Scripps announces plans for proton therapy center
Scripps Health on Tuesday announced plans to team up with a Nevada company to open the first patient care facility in San Diego County to offer advanced proton therapy to cancer patients.
Groundbreaking for the $185 million Scripps Proton Therapy Center is expected in July 2010 and the facility is expected to be open for patient care by spring 2013. It will be built through a partnership among Scripps Health, Scripps Clinic Medical Group and Advanced Particle Therapy (APT), LLC of Minden, Nev.
The 102,000-square-foot center will have the capacity to treat approximately 2,400 patients annually. It will be built on a seven-acre site in the Carroll Canyon area of Mira Mesa, at 9577 Summers Ridge Road. It will be just the second proton therapy center in California and the Western United States, and is expected to attract patients from across the West.
For certain cancers, proton therapy offers a more precise and aggressive approach to destroying cancerous and non-cancerous tumors, compared to conventional X-ray radiation. Proton therapy involves the use of a controlled beam of protons to target tumors with control and precision unavailable in other radiation therapies. The precise delivery of proton energy limits damage to healthy surrounding tissue, resulting in minimal or no side effects to the patient. This precision also allows for a more potent and effective dose of radiation to be used.
“Scripps is excited to help provide access to one of science’s most sophisticated weapons against cancer,” said Scripps Health President and CEO Chris Van Gorder. “This will be an immensely valuable resource for all of San Diego County and beyond. We see this as a major step forward, allowing us to provide the most comprehensive range of radiation therapy options available today.”
The new facility will include five treatment rooms, three of which will include gantries, which are rotational machines designed to deliver the therapeutic beam at the precise angle prescribed by the physician. The other two treatment rooms will have fixed-beam machines. The center will also offer MRI and CT scan diagnostic services in support of proton therapy; 16 patient exam rooms; and offices for 14 physicians.
There are currently seven proton therapy patient treatment centers in the United States.They are located in Loma Linda (opened 1990); Boston (opened 2002); Bloomington, Ind. (opened 2004); Houston, (opened 2006); Jacksonville, Fla. (opened 2006); Oklahoma City, (opened 2009); and Philadelphia (opened 2009).
Patients will be able to access this treatment through a referral to a specialist credentialed by the Scripps Proton Therapy Center. Proton therapy has an established history of reimbursement by Medicare and private healthcare payers.
“Our intent is to provide broad access to cancer patients throughout the region,” said Dr. Robert Sarnoff, president of Scripps Clinic Medical Group. “Scripps Clinic’s radiation oncology specialists are national leaders in the field who bring extensive knowledge and experience to our medical management of this additional tool to treat cancer.”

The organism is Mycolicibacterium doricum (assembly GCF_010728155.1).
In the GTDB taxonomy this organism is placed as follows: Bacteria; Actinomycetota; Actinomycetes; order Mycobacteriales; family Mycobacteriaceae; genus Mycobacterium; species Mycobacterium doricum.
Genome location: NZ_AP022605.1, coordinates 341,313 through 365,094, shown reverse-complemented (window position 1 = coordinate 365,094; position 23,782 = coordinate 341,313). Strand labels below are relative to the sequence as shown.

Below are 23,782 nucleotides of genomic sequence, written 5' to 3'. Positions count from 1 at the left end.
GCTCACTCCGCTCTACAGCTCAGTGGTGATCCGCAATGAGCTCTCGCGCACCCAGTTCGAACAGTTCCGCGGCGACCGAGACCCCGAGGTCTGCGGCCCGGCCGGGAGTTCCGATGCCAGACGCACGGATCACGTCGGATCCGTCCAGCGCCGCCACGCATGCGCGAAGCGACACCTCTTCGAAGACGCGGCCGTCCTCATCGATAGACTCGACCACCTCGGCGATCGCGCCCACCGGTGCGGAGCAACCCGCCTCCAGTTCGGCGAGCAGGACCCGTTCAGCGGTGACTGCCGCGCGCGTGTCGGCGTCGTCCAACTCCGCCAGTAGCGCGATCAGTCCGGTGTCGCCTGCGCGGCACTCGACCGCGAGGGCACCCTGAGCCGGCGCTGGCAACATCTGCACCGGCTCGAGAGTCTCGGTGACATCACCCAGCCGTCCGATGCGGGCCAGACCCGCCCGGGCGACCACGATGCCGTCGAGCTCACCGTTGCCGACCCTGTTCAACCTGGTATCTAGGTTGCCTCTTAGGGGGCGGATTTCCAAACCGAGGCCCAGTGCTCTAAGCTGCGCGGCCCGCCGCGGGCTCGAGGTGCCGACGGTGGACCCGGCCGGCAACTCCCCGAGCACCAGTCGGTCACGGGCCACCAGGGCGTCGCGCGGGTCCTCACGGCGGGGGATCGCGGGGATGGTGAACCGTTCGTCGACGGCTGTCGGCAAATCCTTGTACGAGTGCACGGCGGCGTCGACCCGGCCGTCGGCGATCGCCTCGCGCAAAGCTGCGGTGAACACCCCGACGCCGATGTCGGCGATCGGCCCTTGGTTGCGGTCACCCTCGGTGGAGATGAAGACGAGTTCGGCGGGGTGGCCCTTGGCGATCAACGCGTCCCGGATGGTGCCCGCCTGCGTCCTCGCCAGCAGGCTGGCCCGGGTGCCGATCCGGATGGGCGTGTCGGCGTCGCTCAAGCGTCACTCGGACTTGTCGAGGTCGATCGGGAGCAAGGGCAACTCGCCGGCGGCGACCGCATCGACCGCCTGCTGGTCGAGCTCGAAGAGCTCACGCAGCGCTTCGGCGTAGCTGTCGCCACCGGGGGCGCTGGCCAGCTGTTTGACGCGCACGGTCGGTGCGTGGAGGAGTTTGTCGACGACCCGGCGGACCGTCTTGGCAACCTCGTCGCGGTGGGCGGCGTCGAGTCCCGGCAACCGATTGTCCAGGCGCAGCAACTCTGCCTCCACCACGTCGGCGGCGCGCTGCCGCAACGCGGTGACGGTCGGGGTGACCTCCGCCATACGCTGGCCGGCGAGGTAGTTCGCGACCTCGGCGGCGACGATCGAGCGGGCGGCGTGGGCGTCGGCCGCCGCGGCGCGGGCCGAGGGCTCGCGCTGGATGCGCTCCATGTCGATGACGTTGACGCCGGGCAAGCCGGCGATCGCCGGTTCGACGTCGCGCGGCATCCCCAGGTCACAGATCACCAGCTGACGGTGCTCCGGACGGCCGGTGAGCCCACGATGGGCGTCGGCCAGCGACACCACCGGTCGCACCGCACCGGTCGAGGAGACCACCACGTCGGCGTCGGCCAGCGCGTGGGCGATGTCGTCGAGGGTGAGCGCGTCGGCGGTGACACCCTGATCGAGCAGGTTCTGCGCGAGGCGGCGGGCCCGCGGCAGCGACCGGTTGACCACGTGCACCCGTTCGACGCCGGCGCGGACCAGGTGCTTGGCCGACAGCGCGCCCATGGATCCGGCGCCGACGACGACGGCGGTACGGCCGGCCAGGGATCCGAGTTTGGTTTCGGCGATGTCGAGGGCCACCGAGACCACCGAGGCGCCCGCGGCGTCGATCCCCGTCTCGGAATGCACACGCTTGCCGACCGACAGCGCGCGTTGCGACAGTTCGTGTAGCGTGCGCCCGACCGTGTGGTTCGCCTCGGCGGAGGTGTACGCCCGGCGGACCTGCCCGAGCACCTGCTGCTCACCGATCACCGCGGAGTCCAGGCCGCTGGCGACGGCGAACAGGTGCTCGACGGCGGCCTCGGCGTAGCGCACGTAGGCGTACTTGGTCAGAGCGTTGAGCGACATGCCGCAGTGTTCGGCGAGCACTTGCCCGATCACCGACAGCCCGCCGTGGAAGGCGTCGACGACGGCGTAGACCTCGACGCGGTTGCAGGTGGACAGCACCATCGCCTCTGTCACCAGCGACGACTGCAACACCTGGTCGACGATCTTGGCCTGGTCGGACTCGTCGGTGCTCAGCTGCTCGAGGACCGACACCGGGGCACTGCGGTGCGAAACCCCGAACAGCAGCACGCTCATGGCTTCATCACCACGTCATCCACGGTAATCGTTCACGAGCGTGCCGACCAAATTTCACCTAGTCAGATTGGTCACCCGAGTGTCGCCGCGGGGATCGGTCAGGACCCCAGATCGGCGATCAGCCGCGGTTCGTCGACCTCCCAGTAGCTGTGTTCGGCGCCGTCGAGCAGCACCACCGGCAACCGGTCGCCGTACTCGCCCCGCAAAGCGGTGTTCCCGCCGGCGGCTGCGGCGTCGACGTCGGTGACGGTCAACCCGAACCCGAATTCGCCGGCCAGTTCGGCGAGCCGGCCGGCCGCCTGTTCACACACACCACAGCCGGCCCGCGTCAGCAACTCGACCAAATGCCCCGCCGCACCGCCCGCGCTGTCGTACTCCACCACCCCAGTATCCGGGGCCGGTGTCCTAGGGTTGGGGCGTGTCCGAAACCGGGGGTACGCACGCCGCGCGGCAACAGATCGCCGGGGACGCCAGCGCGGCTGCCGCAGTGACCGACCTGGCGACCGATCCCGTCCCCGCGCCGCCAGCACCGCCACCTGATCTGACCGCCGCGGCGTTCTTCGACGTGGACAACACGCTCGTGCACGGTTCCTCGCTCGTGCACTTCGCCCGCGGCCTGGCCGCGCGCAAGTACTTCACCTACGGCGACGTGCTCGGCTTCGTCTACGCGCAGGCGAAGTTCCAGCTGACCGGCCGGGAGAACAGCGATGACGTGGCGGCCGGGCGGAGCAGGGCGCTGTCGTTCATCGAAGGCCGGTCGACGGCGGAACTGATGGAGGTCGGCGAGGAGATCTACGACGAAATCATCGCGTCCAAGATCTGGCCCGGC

A non-invasive treatment, proton beam therapy is usually performed on an outpatient basis and is considered most effective on solid, deep-seated tumors that are localized and have not spread to distant areas of the body.
Scripps Health will provide clinical management services to the center, and Scripps Clinic Medical Group will oversee the medical services. APT has arranged financing to build the center and purchase the proton therapy equipment from Varian Medical Systems of Palo Alto, Calif. Additionally, APT will manage and maintain the building and equipment. The architect for the center is Haskell Design Build of Jacksonville, Fla.
Varian will equip the facility with a fully integrated proton therapy system. The center’s superconducting cyclotron will feature pencil-beam (or spot) scanning, which allows for modulation of the proton beam’s intensity. This allows doctors to precisely shape the dose distribution to concentrate on the targeted tumor while sparing normal healthy tissue.
“With only seven proton treatment centers operating in the United States, we are honored to work with Scripps to provide a state-of-the-art facility that will treat patients from San Diego and beyond,” said Jeff Bordok, president and CEO of Advanced Particle Therapy, LLC.
Nearly 70,000 people worldwide have received proton therapy at centers in Europe, Asia and the United States. Patients typically receive approximately 30 treatments during a four- to six-week period. Each treatment lasts for approximately 15-25 minutes, after which the patient is free to carry on with daily affairs.
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